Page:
Squair Mobile: Volkswagen China Design Director’s Side Project

Volkswagen China’s design director has been busy lately, and not just designing new cars for the Group. Simon Loasby’s also taken on a new side project as head of design for Squair, a company that creates air purifiers. His latest design is called the Squair Mobile, which launches on Kickstarter today.

“We live in China where air quality is a critical problem, but clean air is important worldwide,” says Loasby, who began the collaboration with Squair following a meeting with the company’s CEO, Florian Windeler, a year ago.

The Squair Mobile is a compact purifier that uses non-thermal plasma to provide clean air, which Loasby refers to as “antibiotics for the air.” The technology targets pollution, smoke, pollen, odors, mold and gases by killing bacteria and viruses, ionizing and purifying the air at the rate of one cubic meter (38 cubic feet) per minute. Squair is the only company to offer this technology and the first to offer it in a mobile device.

The new purifier is the second product designed by Loasby for the company, which builds its products in China sourcing components from Germany and holds patents on the non-plasma technology. The first is the Squair Cube, which Loasby designed for the home. He started with the logo and brand strategy of the product, sourcing inspiration from Chinese coins and super modern consumer goods.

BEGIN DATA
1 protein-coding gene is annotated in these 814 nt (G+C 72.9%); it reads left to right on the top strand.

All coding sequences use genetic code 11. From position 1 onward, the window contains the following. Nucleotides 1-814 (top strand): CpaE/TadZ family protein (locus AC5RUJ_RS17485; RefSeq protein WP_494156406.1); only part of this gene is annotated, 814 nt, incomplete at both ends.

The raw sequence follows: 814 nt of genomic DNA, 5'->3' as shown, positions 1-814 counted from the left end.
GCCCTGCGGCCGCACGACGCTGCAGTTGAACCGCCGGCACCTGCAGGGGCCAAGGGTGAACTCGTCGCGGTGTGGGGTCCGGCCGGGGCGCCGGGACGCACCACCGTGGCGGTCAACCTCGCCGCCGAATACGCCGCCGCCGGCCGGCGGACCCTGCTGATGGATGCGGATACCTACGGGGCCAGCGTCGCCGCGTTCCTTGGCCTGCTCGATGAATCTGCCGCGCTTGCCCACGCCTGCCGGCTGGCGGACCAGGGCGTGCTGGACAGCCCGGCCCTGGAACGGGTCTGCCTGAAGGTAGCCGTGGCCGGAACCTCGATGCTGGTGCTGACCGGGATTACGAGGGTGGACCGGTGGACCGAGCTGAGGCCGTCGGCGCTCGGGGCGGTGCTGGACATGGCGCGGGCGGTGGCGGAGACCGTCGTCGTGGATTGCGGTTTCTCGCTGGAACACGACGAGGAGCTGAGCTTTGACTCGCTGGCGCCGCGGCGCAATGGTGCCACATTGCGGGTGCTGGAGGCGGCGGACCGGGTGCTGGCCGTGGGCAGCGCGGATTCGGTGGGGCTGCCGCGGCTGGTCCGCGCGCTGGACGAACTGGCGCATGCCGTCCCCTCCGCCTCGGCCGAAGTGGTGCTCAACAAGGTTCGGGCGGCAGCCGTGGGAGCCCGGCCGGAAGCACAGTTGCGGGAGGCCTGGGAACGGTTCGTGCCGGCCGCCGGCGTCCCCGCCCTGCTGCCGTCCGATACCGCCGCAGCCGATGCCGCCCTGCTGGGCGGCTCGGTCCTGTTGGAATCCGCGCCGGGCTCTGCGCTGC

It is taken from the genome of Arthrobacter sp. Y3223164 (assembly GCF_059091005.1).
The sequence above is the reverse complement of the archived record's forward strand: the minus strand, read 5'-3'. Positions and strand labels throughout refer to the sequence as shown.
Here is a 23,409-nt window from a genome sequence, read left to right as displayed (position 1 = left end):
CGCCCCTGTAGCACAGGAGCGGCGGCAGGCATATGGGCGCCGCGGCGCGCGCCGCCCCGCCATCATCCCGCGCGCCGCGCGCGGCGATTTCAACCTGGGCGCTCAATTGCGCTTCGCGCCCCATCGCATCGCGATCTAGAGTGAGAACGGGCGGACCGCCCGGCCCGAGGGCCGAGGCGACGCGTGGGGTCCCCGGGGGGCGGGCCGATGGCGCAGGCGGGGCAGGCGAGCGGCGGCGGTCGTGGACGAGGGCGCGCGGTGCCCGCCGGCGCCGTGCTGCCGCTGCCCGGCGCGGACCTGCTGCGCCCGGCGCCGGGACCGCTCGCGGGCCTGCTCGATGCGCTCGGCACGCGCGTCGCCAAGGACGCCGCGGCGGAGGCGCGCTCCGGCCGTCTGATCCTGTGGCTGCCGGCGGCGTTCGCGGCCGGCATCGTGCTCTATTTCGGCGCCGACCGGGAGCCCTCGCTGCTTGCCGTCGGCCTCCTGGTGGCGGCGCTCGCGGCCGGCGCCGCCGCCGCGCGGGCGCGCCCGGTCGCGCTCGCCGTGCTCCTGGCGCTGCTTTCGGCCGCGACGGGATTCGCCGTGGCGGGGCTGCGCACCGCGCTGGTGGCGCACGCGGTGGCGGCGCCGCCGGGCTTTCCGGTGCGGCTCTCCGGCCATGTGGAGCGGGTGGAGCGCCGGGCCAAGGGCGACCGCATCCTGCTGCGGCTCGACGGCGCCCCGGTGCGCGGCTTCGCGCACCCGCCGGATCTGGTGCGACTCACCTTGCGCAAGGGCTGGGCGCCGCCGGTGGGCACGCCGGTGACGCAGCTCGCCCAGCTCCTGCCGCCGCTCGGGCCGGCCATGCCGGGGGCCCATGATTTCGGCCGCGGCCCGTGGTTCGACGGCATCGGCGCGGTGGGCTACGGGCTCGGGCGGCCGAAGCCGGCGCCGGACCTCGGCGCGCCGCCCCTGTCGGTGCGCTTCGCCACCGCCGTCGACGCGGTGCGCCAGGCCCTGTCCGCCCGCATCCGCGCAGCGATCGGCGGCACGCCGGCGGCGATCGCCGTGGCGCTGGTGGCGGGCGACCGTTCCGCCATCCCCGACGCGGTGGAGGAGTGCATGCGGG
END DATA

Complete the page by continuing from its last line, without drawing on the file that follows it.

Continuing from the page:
With the new Mobile product, Loasby reworked the idea with a distinct automotive aesthetic. The main goal was to create a product that fit in a cupholder. “The design is based on the Squair logo and on the Cube,” says Loasby. “Three of the corners are tied to the fourth corner and the fourth corner is softer. That’s the design language which gives you the feeling of the letter Q in top view.”

It also reflects lessons in ergonomics and packaging learned from Loasby’s years of experience in the automotive industry: “We needed to make this look really iconic, simple design. Well packaged, with filter, with fan, and with non-thermal plasma,” says Loasby. “Being a car guy, if the device was to be mobile it had to fit into a cupholder. That’s the only safe place to put it. It had to fit in a cupholder or door pocket and have a 12V supply.”


Founded in 2012, Form Trends tirelessly covers the automotive design industry in all corners of the globe to bring you exclusive content about cars, design, and the people behind the products.